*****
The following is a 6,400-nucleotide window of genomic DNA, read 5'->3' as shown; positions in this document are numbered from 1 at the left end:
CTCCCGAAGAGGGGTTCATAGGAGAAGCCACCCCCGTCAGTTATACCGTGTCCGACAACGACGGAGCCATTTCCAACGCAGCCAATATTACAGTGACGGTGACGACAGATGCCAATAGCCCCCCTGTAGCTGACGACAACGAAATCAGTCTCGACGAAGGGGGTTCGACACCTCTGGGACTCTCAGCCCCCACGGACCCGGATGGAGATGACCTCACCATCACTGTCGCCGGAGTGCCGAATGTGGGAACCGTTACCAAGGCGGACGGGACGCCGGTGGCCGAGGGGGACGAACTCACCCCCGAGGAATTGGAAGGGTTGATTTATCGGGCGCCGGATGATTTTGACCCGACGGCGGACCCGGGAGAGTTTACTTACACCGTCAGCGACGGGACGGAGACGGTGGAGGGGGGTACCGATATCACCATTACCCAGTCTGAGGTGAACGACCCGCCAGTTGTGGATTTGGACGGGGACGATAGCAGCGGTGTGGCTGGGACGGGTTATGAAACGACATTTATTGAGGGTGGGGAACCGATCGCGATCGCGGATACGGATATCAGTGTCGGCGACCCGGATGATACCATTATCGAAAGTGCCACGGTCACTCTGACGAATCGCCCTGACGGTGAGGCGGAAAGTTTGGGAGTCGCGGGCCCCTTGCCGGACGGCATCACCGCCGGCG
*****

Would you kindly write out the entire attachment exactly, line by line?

The following is a 6,400-nucleotide window of genomic DNA, read 5'->3' as shown; positions in this document are numbered from 1 at the left end:
CTCCCGAAGAGGGGTTCATAGGAGAAGCCACCCCCGTCAGTTATACCGTGTCCGACAACGACGGAGCCATTTCCAACGCAGCCAATATTACAGTGACGGTGACGACAGATGCCAATAGCCCCCCTGTAGCTGACGACAACGAAATCAGTCTCGACGAAGGGGGTTCGACACCTCTGGGACTCTCAGCCCCCACGGACCCGGATGGAGATGACCTCACCATCACTGTCGCCGGAGTGCCGAATGTGGGAACCGTTACCAAGGCGGACGGGACGCCGGTGGCCGAGGGGGACGAACTCACCCCCGAGGAATTGGAAGGGTTGATTTATCGGGCGCCGGATGATTTTGACCCGACGGCGGACCCGGGAGAGTTTACTTACACCGTCAGCGACGGGACGGAGACGGTGGAGGGGGGTACCGATATCACCATTACCCAGTCTGAGGTGAACGACCCGCCAGTTGTGGATTTGGACGGGGACGATAGCAGCGGTGTGGCTGGGACGGGTTATGAAACGACATTTATTGAGGGTGGGGAACCGATCGCGATCGCGGATACGGATATCAGTGTCGGCGACCCGGATGATACCATTATCGAAAGTGCCACGGTCACTCTGACGAATCGCCCTGACGGTGAGGCGGAAAGTTTGGGAGTCGCGGGCCCCTTGCCGGACGGCATCACCGCCGGCG